Gnomeo and Juliet is the kind of pun a kid might come up with after surviving 7th grade English class, spending 5 minutes playing with the idea before moving on to something more complex. But for some reason an entire team of filmmakers, animators, financiers and Elton John himself thought it was a good enough idea to turn into a feature film, and Disney, just as mysteriously, saw fit to bring the result into theaters. Gnomeo and Juliet isn't exactly the worst movie to ever get a theatrical release, but it is one of the most mystifying, combining Shakespeare references, slapstick and Elton John's back catalog in a way nobody ever expected or asked for.
It's one thing to make a film about gnomes, the mythical woodland creatures who populate childhood fairy tales. It's another entirely to make it about garden gnomes, ceramic figurines placed in chintzy backyards alongside plastic flamingos and wishing wells (both of them making key appearances here). This particular crew of gnomes are divided into the reds and the blues, residents of adjacent backyards in a duplex and, as you know from the original story of tragic lovers, mortal enemies. Gnomeo (voiced by James McAvoy) is the most skilled lawnmower racer of the blues-- yes, these garden gnomes race lawnmowers-- and Juliet (voiced by Emily Blunt) the over-protected daughter of the leader of the reds (voiced by Michael Caine).
The two fall in love but can never be together, tensions heat up between the clans when Gnomeo accidentally smashes Juliet's cousin Tybalt… you know where things go from there, except maybe the part where Gnomeo's best friend is renamed Benny and buys a superpowered lawnmower online. And I'd hate to spoil the ending, but suffice it to say that the kids won't walk out of the theater crying about how tragically Gnomeo and Juliet's love story ended.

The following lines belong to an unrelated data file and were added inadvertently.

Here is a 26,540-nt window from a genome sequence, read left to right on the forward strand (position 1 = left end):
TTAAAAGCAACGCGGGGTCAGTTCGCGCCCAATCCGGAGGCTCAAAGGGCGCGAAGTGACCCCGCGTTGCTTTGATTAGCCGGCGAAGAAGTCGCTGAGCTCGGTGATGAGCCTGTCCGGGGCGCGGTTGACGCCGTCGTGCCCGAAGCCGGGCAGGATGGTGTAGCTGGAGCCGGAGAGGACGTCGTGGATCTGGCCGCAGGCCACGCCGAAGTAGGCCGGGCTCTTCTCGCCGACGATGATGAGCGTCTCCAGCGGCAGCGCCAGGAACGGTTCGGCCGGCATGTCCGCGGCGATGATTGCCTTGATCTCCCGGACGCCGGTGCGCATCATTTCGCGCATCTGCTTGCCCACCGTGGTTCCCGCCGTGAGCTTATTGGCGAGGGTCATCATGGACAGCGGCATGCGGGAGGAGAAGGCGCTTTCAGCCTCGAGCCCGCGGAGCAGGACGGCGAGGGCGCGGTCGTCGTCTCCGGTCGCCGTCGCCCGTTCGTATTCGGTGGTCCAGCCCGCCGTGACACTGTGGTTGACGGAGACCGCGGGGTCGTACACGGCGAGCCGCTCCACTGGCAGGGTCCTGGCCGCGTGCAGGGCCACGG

There are a handful of good jokes that liven up the shopworn plot, from hidden Shakespeare puns ("Rosencrantz and Guildenstern Movers," "Tempest Teapots") to an ad for the super-powered lawnmower that dubs it the "Terrafirminator." But a lot of awful jokes cancel that out, plus uninspired animation and the almost random presence of Elton John's music. Highlights include a serenade set to "Your Song" 10 years after Moulin Rouge! put its stamp on that number, an inevitable all-cast song-and-dance number to "Crocodile Rock," and even the "Rocket Man" melody played every time a gnome goes flying through the air John is clearly an active participant in the film-- characters morph into caricatures of his classic looks in several fantasy sequences-- but nothing in the movie makes particularly good use of his music, aside from a romance scene set to the new, utterly mediocre song "Love Builds A Garden."
The logic seems to be that the bright colors and half-hearted attempts at plot will be enough to distract kids or even adults from the fact that Gnomeo & Juliet is unoriginal. But after a year that included Toy Story 3, How To Train Your Dragon and even Tangled, even the youngest kids know better by now.